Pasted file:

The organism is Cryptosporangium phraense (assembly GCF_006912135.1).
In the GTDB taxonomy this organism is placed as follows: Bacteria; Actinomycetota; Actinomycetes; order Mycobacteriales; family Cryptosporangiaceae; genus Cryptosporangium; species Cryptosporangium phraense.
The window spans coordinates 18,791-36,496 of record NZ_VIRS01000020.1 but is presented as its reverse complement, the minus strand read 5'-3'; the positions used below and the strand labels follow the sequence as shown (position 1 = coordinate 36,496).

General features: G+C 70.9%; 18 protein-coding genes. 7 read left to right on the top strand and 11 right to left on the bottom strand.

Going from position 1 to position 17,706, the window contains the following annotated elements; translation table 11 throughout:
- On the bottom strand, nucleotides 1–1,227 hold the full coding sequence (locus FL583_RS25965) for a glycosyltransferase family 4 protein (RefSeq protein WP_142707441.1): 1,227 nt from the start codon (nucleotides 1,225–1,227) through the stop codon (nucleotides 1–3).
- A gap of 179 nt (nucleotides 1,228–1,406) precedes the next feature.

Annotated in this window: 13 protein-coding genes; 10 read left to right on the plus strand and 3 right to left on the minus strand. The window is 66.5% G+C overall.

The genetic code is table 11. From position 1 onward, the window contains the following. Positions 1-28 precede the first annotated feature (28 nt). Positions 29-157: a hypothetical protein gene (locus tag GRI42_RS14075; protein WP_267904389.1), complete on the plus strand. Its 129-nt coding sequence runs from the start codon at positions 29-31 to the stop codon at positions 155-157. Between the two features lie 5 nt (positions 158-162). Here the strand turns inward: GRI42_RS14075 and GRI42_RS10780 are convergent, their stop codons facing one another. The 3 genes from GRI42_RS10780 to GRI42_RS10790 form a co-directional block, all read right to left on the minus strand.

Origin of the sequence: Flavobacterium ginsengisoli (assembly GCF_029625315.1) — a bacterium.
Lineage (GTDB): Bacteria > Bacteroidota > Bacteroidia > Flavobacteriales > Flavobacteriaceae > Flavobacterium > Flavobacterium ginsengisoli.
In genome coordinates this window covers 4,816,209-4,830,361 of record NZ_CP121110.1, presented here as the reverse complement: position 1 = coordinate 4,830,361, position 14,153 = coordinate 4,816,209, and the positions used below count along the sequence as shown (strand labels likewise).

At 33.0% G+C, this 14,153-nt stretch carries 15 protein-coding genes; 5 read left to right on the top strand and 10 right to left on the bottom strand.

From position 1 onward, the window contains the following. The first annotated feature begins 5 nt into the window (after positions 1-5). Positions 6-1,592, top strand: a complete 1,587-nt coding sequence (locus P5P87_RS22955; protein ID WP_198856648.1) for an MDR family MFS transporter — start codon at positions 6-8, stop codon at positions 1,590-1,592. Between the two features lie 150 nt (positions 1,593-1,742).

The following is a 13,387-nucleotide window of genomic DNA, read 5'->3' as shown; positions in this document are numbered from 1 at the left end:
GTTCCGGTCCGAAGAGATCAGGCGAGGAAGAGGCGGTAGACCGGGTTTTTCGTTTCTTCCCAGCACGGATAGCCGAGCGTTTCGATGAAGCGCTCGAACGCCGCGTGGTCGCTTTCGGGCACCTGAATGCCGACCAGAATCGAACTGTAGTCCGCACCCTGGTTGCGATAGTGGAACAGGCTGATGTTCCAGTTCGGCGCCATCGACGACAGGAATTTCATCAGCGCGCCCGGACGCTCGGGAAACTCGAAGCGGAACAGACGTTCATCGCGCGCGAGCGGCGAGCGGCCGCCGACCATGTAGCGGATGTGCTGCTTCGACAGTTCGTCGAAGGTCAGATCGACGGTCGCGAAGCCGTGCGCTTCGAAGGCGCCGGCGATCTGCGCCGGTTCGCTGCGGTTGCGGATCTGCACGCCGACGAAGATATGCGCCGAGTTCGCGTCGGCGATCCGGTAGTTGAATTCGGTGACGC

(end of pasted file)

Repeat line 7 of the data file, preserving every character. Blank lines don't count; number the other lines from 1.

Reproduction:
- A gap of 179 nt (nucleotides 1,228–1,406) precedes the next feature.